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synoptic

[si-nop-tik]
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adjective
  1. pertaining to or constituting a synopsis; affording or taking a general view of the principal parts of a subject.
  2. (often initial capital letter) taking a common view: used chiefly in reference to the first three Gospels (synoptic Gospels), Matthew, Mark, and Luke, from their similarity in content, order, and statement.
  3. (often initial capital letter) pertaining to the synoptic Gospels.
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Sometimes syn·op·ti·cal.

Origin of synoptic

1755–65; < Greek synoptikós, equivalent to synop- (see synopsis) + -tikos -tic
Related formssyn·op·ti·cal·ly, adverbnon·syn·op·tic, adjective, nounnon·syn·op·ti·cal, adjectivenon·syn·op·ti·cal·ly, adverb
Dictionary.com Unabridged Based on the Random House Unabridged Dictionary, © Random House, Inc. 2018

British Dictionary definitions for synoptic

synoptic

adjective
  1. of or relating to a synopsis
  2. (often capital) Bible
    1. (of the Gospels of Matthew, Mark, and Luke) presenting the narrative of Christ's life, ministry, etc from a point of view held in common by all three, and with close similarities in content, order, etc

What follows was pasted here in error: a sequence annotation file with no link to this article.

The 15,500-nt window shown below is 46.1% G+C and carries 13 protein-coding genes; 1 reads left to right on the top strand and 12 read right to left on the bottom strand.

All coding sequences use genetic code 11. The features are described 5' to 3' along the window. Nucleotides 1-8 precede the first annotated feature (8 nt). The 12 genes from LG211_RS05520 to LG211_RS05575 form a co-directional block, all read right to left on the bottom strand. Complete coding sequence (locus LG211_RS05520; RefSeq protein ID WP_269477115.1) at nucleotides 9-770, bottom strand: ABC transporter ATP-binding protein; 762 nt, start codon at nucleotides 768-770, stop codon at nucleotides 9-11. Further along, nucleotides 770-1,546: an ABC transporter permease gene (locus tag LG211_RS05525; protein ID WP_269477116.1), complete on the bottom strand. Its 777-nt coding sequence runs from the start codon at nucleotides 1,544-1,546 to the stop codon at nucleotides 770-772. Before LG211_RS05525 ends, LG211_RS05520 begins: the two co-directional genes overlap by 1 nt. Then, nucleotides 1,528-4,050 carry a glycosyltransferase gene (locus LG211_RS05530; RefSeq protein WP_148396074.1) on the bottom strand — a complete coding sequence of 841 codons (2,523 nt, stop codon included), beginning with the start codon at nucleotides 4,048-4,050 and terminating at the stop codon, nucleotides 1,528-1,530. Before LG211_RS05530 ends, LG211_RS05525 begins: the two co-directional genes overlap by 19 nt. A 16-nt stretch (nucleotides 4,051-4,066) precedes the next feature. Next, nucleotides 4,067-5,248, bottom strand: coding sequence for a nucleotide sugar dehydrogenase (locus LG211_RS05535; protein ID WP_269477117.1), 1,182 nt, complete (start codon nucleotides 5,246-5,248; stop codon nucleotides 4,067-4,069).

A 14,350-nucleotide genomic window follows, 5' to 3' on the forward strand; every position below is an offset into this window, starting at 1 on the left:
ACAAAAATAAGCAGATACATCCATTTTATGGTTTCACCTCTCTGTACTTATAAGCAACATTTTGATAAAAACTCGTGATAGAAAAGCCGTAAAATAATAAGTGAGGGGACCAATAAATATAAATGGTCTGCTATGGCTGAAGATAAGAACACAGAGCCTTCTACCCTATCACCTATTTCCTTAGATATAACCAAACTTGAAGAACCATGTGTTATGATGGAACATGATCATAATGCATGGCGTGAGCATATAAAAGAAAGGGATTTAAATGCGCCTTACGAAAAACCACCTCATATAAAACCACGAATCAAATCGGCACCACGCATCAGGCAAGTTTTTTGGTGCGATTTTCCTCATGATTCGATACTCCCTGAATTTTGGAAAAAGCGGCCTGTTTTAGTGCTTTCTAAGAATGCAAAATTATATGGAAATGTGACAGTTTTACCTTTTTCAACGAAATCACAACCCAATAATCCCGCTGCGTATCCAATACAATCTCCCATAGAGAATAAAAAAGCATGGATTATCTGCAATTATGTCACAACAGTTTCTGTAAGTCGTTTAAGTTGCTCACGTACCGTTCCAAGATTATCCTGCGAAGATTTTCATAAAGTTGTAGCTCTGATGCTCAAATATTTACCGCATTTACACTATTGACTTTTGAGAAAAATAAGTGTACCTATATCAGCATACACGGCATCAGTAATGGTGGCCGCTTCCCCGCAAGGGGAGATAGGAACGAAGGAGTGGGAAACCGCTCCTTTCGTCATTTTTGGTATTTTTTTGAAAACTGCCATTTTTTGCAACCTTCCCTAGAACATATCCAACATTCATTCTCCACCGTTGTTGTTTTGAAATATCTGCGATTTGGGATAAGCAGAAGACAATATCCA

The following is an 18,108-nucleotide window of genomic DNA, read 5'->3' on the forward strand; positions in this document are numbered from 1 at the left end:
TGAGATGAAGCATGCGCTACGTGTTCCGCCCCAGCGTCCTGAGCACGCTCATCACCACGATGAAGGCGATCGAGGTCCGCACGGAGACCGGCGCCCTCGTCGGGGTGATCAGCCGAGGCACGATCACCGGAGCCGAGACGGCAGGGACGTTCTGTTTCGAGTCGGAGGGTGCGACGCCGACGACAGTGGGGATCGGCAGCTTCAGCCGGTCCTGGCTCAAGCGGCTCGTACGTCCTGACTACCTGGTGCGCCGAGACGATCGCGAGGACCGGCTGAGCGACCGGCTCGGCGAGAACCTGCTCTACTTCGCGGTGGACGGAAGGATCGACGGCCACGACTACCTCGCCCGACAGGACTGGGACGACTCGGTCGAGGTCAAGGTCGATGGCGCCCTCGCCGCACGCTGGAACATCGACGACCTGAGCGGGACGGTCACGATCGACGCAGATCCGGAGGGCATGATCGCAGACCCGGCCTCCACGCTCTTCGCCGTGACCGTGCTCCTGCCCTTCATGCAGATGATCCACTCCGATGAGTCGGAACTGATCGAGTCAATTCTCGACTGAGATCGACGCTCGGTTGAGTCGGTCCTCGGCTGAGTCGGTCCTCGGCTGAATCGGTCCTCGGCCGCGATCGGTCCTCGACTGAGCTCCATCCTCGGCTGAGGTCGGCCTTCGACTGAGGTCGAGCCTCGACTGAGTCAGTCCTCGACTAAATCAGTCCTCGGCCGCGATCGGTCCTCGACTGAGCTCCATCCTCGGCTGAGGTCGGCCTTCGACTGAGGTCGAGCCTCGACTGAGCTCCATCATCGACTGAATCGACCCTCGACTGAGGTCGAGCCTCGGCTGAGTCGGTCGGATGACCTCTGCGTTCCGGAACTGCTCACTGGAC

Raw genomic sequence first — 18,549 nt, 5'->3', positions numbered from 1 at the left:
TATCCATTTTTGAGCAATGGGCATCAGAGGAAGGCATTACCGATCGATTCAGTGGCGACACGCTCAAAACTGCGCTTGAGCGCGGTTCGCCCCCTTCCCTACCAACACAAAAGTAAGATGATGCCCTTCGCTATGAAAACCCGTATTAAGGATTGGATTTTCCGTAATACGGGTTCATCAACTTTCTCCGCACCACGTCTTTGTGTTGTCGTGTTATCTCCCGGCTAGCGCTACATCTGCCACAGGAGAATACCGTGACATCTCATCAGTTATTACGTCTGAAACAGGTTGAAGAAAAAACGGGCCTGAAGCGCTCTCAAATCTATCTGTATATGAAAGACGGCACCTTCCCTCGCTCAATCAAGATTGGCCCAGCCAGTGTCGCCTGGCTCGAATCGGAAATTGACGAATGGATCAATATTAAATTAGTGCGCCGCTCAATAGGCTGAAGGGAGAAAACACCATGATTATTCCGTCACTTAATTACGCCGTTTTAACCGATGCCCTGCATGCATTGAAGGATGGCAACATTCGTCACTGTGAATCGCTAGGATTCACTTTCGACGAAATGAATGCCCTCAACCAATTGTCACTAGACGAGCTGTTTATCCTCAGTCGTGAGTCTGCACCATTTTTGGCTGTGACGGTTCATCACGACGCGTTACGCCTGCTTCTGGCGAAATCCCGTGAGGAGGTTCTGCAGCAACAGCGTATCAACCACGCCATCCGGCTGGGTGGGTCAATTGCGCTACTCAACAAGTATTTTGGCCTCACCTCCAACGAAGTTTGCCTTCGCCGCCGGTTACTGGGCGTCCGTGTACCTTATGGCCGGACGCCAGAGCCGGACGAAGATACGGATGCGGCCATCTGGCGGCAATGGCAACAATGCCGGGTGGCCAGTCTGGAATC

2. of, relating to, or characterizing these three Gospels
  3. meteorol showing or concerned with the distribution of meteorological conditions over a wide area at a given timea synoptic chart
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noun
  1. (often capital) Bible
    1. any of the three synoptic Gospels
    2. any of the authors of these three Gospels
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Derived Formssynoptically, adverbsynoptist, noun

Word Origin

C18: from Greek sunoptikos, from synopsis
Collins English Dictionary - Complete & Unabridged 2012 Digital Edition © William Collins Sons & Co. Ltd. 1979, 1986 © HarperCollins Publishers 1998, 2000, 2003, 2005, 2006, 2007, 2009, 2012

Word Origin and History for synoptic

adj.

1763, from Modern Latin synopticus, from Greek synoptikos, from synopsis (see synopsis). Specifically of the first three Gospels from 1841, on notion of "giving an account of events from the same point of view."

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Online Etymology Dictionary, © 2010 Douglas Harper